Author(s): Sarah-Kate Lynch
Annie Jordan never wanted to go to India: there were too many poor people and the wrong sort of smells. But when fate takes her there anyway, it's not the beggars that cling to her, it's the lessons in life - courtesy of Heavenly Hirani and her seaside laughing yoga.
Every once in a while you read a book that truly deeply resonates. You're affected at gut level, you're invested in colorful, believable characters and their everyday deeds both good and bad. This] is that book. - New Plymouth Daily News
Take EAT, PRAY, LOVE, add laughter and you have the beginnings of Sarah-Kate Lynch's latest offering. Funny, touching, and a great reminder to breathe deeply and giggle. - Australian Womens Weekly
A tender big-hearted story about a woman rediscovering herself and her place in the world, infused with all the wit and warmth we have come to know and love Sarah-Kate Lynch for. - Booksellers New Zealand Blog
Warning: This book will make you want to pack your bags for India. - New Zealand Herald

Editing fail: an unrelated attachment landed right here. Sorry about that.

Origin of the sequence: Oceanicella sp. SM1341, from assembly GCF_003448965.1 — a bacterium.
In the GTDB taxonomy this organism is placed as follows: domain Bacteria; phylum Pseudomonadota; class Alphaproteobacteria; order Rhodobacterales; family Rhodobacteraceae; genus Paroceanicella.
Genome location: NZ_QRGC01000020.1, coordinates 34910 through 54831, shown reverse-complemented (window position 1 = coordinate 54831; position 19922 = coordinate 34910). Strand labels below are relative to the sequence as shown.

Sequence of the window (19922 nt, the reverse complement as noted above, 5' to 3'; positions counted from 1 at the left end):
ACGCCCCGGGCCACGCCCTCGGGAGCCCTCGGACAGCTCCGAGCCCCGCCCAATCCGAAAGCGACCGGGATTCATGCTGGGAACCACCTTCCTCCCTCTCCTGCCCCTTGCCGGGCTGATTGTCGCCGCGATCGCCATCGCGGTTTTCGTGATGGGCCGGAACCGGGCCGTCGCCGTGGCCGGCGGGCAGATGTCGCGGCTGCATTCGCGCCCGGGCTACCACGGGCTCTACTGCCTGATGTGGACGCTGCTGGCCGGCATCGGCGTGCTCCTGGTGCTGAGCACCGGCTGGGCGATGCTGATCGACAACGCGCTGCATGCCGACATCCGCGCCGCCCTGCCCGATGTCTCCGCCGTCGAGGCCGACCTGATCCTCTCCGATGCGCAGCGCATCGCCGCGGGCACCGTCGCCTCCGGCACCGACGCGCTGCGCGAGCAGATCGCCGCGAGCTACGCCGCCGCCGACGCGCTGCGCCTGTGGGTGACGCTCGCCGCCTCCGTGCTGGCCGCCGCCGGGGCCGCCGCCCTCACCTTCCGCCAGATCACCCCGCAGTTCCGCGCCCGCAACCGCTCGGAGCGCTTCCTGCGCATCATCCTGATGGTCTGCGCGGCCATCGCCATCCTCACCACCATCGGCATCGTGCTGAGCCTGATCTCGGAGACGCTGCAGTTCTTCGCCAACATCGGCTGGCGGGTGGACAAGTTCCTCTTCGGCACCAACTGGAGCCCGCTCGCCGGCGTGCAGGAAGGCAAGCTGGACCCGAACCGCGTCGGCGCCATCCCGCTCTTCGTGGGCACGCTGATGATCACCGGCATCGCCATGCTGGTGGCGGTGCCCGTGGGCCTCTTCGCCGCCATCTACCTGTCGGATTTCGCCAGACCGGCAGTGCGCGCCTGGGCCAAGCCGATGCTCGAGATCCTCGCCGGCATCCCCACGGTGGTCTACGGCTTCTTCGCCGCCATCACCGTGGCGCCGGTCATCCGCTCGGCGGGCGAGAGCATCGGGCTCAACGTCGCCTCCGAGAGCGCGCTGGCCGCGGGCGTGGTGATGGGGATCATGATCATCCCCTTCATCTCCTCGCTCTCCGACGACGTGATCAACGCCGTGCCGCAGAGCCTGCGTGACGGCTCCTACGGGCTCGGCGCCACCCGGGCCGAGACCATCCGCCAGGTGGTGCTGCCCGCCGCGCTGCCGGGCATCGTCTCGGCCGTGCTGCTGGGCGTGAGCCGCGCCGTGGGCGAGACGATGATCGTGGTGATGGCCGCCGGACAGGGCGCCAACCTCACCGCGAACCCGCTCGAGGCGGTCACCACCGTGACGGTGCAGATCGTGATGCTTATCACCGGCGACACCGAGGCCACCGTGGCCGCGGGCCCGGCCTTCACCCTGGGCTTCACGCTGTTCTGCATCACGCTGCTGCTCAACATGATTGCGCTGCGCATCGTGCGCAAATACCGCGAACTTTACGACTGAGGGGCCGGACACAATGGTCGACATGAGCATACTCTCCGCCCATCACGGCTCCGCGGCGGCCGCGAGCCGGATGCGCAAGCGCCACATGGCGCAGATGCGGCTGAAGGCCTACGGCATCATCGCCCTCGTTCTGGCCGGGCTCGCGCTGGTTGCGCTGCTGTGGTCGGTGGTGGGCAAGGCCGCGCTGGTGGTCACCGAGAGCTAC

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Sarah-Kate Lynch is a novelist and editor, and has also worked as a journalist, radio presenter and columnist. She has published many hugely popular novels, plus memoir and non-fiction. She reviews, has hosted magazine book clubs, and writes two columns for New Zealand Woman's Day. Sarah- Kate's novels include: The Wedding Bees, Dolci di Love, On Top of Everything, The House of Peine, Eating with the Angels, By Bread Alone, Blessed Are the Cheesemakers, and her first novel published in 2000, Finding Tom Connor. Her non-fiction work includes a collection of columns, The Modern Girl's Guide to Life (2002). Her memoir, Stuff It! A Wicked Approach to Dieting, she has described as 'inspired by reading Ellen Degeneres and Fran Drescher's half nonsensical memoirs'. In 2014 she resumed her 'Wicked Approach' series with the hilarious Screw You Dolores: A Wicked Approach to Happiness. more are planned. The Sunday Star-Times wrote of By Bread Alone, 'Witty, charming, faithfully passionate to its subject and emotionally adept. If only this book was a man.' In The New Zealand Herald, Margie Thomson wrote of this novel, and Sarah-Kate's fiction in general: 'Her plots buzz along ... , her characters spring recognisably to life, she's extremely lively and funny ... especially when she's skewering the world of social flim-flam, but with a feel for language that results in some lovely imagery and, in this latest novel, genuine poignancy.' Next magazine found Finding Tom Connor a 'cross between Bridget Jones's Diary and Waking Ned Devine, this is a romantic and rollicking good read'. The Dominion Post concluded of The House of Peine, which is set in a chateau and vineyard in the Champagne region of France: 'Impeccably researched, it reads like a dream.' Sarah-Kate lives with her husband and her dog, but she's often not sure where - and she likes it that way. See more at www.sarah-katelynch.com. She is also on Twitter and Facebook.